An endometrial biopsy is a procedure that removes small pieces of the lining of the uterus (called the endometrium). It is usually performed in the doctor’s office. Sometimes a hysteroscopy (a type of endoscopy) is done at the same time.
Dilation and curettage (DC) is a procedure in which the cervix (the lower, narrow part of the uterus) is widened, or dilated, so that a curette (a curette-shaped instrument) can be inserted into it. sharp-edged spoon) into the uterus for the purpose of removing endometrial cells, tissue or masses. It may be used if the sample taken from an endometrial biopsy was too small to make a diagnosis, if the results were inconclusive, or if endometrial hyperplasia was detected.
This procedure is performed in an operating room.
Endoscopy allows the doctor to observe the inside of a body cavity using a rigid or flexible tube, at the end of which are attached a lumen and a lens. This instrument is called an endoscope.
A hysteroscopy is often done when there is abnormal vaginal bleeding. This helps doctors detect and diagnose abnormal changes in the uterus. Sometimes a biopsy is done during a hysteroscopy. The tissue samples taken are then examined to determine whether the changes are non-cancerous (benign), precancerous, or cancerous (malignant).
Sometimes a cystoscopy is done when the person has difficulty passing urine or notices blood in their urine. Doctors use it to find out if the cancer has spread to the bladder or urethra.
Sometimes a proctoscopy is done when bowel movements change. Doctors use it to find out if the cancer has spread to the rectum.
Blood biochemical analyzes
In blood chemistry tests, the level of certain chemicals in the blood is measured. They make it possible to evaluate the functioning of certain organs and to detect abnormalities. To determine the stage of uterine cancer, the following blood chemistry tests can be done.
Blood urea nitrogen and creatinine levels can be measured to check kidney function. Higher than normal levels could mean that the cancer has spread to the ureters or kidneys.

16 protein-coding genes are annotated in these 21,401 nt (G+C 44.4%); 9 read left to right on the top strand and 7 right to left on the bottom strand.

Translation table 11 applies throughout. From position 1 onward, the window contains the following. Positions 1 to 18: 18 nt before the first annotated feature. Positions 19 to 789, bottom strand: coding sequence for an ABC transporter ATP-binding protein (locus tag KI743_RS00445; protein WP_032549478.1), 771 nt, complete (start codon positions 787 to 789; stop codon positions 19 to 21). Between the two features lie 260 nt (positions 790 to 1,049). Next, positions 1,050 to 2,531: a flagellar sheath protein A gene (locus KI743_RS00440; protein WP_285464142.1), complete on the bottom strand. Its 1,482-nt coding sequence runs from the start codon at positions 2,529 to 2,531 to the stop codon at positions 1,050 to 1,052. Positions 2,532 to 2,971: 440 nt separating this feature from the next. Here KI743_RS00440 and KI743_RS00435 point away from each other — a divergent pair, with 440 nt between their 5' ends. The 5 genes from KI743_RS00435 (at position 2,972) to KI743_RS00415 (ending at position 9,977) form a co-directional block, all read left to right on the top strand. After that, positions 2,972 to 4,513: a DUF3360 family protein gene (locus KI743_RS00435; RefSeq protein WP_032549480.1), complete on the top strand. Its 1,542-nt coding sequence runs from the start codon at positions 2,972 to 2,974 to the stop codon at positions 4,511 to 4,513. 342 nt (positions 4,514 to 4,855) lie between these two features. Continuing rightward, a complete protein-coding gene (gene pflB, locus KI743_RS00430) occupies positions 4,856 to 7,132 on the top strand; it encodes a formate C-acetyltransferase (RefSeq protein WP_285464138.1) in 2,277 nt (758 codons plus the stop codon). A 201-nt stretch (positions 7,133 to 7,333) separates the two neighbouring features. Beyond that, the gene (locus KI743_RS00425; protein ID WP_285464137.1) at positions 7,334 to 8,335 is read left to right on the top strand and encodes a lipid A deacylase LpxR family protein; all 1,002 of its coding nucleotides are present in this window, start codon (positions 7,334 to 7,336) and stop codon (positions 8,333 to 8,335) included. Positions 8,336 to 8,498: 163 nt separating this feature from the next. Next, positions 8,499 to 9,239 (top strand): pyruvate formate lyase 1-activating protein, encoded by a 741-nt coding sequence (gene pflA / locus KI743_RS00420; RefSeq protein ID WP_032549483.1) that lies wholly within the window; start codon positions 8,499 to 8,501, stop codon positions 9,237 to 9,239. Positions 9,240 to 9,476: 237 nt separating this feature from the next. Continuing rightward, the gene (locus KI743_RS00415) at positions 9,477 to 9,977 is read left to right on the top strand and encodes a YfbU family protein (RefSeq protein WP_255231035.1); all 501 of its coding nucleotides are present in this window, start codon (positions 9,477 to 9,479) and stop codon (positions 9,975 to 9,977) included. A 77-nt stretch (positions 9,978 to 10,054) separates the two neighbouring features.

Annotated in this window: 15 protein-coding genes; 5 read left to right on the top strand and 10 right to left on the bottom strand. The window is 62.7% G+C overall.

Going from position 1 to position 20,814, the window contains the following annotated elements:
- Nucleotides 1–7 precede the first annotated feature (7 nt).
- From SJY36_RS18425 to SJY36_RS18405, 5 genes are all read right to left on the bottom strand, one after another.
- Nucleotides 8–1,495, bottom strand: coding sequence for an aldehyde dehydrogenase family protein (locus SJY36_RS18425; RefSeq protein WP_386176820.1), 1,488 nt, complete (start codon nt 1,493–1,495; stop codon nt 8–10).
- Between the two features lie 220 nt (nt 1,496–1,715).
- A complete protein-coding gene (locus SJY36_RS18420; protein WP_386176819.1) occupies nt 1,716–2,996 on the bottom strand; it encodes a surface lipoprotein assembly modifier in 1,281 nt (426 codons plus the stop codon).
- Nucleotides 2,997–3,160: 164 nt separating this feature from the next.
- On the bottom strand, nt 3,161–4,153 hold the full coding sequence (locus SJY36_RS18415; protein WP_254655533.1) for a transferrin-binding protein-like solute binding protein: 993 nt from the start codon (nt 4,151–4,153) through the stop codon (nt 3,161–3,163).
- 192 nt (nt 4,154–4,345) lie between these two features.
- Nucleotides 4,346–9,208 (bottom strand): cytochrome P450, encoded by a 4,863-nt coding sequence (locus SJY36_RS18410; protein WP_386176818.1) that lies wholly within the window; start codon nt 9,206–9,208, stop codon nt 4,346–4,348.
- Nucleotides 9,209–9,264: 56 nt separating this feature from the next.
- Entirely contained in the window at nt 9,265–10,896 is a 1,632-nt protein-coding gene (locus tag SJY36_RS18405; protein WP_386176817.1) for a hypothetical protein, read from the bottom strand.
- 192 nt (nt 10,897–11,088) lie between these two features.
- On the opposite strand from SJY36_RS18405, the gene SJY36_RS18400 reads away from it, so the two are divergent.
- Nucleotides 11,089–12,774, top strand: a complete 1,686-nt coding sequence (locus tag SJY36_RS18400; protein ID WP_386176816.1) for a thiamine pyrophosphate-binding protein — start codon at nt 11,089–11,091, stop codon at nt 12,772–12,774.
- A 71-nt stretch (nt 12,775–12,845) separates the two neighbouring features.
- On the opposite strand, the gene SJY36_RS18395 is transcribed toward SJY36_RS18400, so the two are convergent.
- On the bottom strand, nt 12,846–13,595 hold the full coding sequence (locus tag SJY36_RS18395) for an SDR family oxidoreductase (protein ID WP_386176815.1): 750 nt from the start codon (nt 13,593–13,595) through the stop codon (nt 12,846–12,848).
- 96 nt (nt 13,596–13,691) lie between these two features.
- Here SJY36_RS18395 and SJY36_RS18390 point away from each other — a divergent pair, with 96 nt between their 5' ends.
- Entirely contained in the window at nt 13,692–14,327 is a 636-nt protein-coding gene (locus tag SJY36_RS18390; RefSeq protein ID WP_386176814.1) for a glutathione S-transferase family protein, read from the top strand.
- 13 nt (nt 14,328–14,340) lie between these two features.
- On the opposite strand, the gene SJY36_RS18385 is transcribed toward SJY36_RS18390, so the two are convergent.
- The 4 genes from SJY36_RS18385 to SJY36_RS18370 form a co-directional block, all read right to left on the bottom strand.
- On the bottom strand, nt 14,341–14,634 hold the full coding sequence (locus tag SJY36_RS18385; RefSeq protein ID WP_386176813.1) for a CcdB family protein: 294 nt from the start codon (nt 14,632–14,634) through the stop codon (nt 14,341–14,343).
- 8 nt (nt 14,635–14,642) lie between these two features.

Alanine aminotransferase (ALT), aspartate transaminase (AST), and alkaline phosphatase can be measured to check liver function. Higher than normal levels could mean that the cancer has spread to the liver.
Determination of tumor markers
Tumor markers are substances found in the blood, tissues and fluids taken from the body. An abnormal level of a tumor marker can mean that a woman has cancer of the uterus.
Tumor marker assay is usually done to assess response to cancer treatment. It can also be used to diagnose cancer of the uterus.
Tumor antigen 125 (CA 125) can be measured. A higher than normal rate could indicate the presence of advanced or metastatic uterine cancer.
A barium enema is an imaging test that uses a contrast medium (barium sulfate) and X-rays to produce images of the colon. It can be used to find out if the cancer has spread to the rectum. A barium enema may be done if a woman experiences symptoms that suggest the cancer may have spread to the rectum.
In an x-ray, low doses of radiation are used to produce images of the body’s structures on film. It is used to find out if uterine cancer has spread to the lungs.
Computed tomography (CT)
A computed tomography (CT) scan uses special x-ray machines to produce 3-dimensional and cross-sectional images of the body’s organs, tissues, bones and blood vessels. A computer assembles the photos into detailed images.
CT is used to determine if the cancer has spread to other organs or if it has come back after treatment.
Magnetic resonance imaging (MRI)
In magnetic resonance imaging (MRI), powerful magnetic forces and radio waves are used to produce cross-sectional images of the body’s organs, tissues, bones and blood vessels. A computer assembles the photos into 3-dimensional images.
MRIs are used to find out how much cancer has invaded the muscle layer of the lining of the uterus (called the myometrium). It can also help doctors determine if the cancer has spread to other organs or if it has come back after treatment.